Most phones that contain malware are infected through apps that were not installed using the official app stores. This usually happens when people want to install a paid app or game for free. That ‘free’ app may have malware hidden inside, used for stealing credit card 💳 information. This goes for both Android and iOS phones.
Android poses another risk: there are lots of apps in the Google Play Store that might seem legitimate, but contain malware anyway. Make sure you do your research before downloading any app. Google the name of the app, read reviews and check to see how many times the app has been installed so far. In short: don’t just install any app on your Android phone or tablet.
It’s also important to check an app’s permissions. A flashlight app 🔦, for instance, shouldn’t require access to your contacts. You can check and edit the permissions of apps on both iOS and Android. For Android, go to
Settings > Apps, and for iOS go to
Settings > Privacy.
Third parties can follow you using WiFi and Bluetooth. They could track the route you take to the bus stop, for instance. If you don’t need WiFi or Bluetooth when you’re on the go, it’s a good idea to temporarily switch them off using your device settings. You’ll also protect yourself from attacks via WiFi and Bluetooth.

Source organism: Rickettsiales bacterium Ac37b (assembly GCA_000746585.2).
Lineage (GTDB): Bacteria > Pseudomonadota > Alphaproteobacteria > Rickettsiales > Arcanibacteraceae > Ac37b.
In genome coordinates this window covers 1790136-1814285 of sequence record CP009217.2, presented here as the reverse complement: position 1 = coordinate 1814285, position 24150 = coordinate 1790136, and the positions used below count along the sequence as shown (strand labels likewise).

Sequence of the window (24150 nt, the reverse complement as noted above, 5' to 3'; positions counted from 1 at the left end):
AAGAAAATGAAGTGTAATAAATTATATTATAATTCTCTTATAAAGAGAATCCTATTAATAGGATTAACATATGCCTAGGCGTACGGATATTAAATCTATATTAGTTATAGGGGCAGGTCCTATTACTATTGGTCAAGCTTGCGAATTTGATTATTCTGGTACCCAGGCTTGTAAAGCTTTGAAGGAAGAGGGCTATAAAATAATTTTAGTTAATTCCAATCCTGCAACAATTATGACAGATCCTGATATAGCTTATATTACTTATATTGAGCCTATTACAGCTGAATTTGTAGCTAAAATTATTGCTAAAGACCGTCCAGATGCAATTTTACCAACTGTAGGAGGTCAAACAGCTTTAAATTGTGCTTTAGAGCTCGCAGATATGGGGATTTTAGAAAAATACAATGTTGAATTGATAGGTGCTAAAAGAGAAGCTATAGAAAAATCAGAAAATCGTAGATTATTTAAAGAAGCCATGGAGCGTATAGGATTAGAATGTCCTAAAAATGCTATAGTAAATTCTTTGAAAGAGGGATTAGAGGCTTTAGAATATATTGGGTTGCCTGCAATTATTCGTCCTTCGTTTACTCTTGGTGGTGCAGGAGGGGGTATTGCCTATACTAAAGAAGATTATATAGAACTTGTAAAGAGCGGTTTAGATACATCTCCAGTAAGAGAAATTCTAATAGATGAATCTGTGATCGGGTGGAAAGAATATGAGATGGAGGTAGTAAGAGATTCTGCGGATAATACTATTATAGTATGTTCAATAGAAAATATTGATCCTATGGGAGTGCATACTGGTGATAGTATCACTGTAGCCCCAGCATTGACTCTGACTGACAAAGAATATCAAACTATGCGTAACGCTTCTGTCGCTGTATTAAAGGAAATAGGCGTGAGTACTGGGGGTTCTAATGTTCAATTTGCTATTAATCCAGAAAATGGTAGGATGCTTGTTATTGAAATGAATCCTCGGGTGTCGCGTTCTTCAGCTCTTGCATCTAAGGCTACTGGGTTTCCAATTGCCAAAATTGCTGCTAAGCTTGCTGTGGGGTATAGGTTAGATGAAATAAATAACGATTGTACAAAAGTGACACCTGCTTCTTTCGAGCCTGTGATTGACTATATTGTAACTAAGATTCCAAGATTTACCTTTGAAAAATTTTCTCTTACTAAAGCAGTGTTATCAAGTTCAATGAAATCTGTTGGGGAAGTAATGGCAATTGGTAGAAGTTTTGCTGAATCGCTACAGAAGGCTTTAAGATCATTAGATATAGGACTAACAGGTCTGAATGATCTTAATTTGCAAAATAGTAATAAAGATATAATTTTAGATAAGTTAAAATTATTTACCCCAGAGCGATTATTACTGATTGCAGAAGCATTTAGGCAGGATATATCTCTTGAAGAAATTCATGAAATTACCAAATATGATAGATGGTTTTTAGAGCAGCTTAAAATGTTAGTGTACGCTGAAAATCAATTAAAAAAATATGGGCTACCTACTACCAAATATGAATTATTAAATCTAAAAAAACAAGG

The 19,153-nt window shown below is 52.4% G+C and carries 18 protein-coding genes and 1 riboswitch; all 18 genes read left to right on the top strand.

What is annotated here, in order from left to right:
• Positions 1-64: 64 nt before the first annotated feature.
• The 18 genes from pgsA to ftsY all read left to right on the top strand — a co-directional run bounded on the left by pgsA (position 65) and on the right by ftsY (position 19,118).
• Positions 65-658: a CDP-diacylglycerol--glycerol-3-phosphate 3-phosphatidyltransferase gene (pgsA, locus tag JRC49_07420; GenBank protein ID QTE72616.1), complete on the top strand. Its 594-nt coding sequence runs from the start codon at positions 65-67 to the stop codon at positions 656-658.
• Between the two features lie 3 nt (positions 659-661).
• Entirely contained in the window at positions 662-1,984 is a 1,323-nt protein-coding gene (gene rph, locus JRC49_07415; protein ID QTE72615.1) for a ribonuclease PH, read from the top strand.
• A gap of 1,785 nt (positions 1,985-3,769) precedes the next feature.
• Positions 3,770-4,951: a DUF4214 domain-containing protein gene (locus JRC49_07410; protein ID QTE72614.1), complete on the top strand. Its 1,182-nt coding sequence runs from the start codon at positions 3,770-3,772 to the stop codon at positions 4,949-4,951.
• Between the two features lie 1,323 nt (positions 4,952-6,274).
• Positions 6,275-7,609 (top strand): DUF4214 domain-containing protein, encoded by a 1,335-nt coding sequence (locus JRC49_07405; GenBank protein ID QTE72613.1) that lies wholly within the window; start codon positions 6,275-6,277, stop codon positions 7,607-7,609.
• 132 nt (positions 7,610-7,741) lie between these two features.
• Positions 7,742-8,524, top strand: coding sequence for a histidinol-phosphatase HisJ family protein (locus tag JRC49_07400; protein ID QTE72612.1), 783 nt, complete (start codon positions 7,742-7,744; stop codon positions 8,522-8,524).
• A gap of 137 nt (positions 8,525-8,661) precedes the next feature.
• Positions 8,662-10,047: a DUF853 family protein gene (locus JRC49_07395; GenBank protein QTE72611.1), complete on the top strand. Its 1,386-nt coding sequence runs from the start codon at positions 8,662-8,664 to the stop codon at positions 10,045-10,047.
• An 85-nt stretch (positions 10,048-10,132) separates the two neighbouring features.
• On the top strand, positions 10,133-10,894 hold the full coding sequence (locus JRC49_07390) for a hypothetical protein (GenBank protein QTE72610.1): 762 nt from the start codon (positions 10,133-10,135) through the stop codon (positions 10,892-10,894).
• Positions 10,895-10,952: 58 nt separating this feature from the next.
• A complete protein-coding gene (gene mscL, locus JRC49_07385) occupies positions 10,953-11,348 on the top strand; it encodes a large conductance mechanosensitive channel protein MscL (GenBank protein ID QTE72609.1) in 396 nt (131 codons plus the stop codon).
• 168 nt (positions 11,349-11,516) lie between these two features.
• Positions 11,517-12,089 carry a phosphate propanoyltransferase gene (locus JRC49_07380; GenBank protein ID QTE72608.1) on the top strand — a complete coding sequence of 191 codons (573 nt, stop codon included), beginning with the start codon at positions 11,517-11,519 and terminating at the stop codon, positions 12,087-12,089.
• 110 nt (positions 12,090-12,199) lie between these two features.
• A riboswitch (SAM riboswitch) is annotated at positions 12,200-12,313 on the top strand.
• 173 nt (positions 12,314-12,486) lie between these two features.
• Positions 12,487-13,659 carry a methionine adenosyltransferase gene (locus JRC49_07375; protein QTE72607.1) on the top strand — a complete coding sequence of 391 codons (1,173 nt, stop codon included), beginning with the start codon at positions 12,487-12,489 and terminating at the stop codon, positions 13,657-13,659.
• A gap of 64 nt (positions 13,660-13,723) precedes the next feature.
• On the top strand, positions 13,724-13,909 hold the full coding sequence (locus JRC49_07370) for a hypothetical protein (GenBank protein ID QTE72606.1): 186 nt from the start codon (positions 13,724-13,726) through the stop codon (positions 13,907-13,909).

If you’ve connected to a WiFi network in the past, your mobile device will automatically connect to that network when you’re nearby. This poses some risk. Hackers often create fake WiFi networks with names that are the same as networks you might’ve been connected to before, like
Starbucks WiFi or
McDonald's Free WiFi. Because your mobile device recognises these networks, it’ll attempt to automatically connect with them. It’s just another way for criminals to try and monitor what you do on the internet while attempting to intercept passwords and other personal information.
It’s wise to clean up your list of trusted WiFi networks from time to time. If you connect to a hotel’s WiFi network 🏨, for instance, remove the network from your device’s memory afterwards. Do this by opening your device’s settings and pressing forget after selecting the WiFi network in question. You can also set your Android and iOS device to not automatically connect to individual WiFi networks in the WiFi settings.
Notifications can contain sensitive information 🙈, like a password a friend sent you using WhatsApp, or login codes sent via text messages. By hiding notifications in the lock screen (Android, iOS) no one will be able to see the contents. Only after unlocking your phone will you be able to see what the notifications say.
Backups are incredibly important. Should your phone get stolen, you can always restore the backup on another phone. Google and Apple offer features that completely back up your phone. For many users, pictures are the most important thing on their phone. Back these up with services such as iCloud, Google Photosand Dropbox. Don’t forget to turn on two-factor authenticationfor these services.